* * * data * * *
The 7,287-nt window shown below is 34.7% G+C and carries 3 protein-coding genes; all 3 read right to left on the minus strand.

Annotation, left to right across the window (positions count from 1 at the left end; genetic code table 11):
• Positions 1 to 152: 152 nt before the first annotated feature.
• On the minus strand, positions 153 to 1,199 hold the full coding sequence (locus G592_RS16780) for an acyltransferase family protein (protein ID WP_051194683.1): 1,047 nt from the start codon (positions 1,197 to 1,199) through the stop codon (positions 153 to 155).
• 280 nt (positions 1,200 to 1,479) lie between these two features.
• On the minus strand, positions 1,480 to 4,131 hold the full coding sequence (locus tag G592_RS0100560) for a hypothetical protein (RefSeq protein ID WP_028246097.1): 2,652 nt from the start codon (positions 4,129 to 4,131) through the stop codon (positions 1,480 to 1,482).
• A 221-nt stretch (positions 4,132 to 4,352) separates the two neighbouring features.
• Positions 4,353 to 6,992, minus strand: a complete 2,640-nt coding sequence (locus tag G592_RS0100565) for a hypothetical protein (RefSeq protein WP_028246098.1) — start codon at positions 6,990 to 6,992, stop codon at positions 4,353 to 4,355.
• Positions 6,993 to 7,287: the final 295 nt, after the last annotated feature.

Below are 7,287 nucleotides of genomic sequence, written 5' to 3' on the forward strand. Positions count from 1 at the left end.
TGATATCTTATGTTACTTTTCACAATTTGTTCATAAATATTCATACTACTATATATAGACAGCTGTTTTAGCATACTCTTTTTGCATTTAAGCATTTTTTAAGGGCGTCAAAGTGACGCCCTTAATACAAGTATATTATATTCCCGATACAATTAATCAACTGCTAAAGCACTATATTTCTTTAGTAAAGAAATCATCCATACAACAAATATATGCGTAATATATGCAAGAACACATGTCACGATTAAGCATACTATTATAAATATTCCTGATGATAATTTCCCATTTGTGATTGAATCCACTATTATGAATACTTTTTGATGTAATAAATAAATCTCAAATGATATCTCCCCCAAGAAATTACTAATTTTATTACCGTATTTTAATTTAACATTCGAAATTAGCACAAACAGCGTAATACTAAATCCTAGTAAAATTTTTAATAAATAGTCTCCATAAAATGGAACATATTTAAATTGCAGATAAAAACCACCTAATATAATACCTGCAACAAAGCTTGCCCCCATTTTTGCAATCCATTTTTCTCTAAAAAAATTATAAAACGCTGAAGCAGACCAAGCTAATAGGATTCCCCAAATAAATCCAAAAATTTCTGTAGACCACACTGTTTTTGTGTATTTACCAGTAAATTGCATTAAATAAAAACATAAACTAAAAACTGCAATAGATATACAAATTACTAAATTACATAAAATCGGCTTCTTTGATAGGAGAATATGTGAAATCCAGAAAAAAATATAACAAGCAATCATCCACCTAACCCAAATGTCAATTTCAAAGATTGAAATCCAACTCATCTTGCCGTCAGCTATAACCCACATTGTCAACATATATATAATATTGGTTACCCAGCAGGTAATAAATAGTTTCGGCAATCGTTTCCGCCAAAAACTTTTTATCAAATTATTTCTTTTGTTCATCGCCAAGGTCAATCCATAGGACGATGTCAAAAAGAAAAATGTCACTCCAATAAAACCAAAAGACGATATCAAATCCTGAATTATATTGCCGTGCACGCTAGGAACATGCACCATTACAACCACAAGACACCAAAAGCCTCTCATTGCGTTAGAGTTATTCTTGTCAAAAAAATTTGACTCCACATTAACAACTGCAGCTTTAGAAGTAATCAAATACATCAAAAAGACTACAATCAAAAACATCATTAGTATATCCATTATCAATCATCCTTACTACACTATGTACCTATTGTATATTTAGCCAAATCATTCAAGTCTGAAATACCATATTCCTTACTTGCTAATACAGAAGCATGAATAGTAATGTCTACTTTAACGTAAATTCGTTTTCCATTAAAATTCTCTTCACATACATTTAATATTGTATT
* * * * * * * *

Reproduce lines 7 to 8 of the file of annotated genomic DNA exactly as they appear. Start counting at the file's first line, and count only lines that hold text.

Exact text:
• A 221-nt stretch (positions 4,132 to 4,352) separates the two neighbouring features.
• Positions 4,353 to 6,992, minus strand: a complete 2,640-nt coding sequence (locus tag G592_RS0100565) for a hypothetical protein (RefSeq protein WP_028246098.1) — start codon at positions 6,990 to 6,992, stop codon at positions 4,353 to 4,355.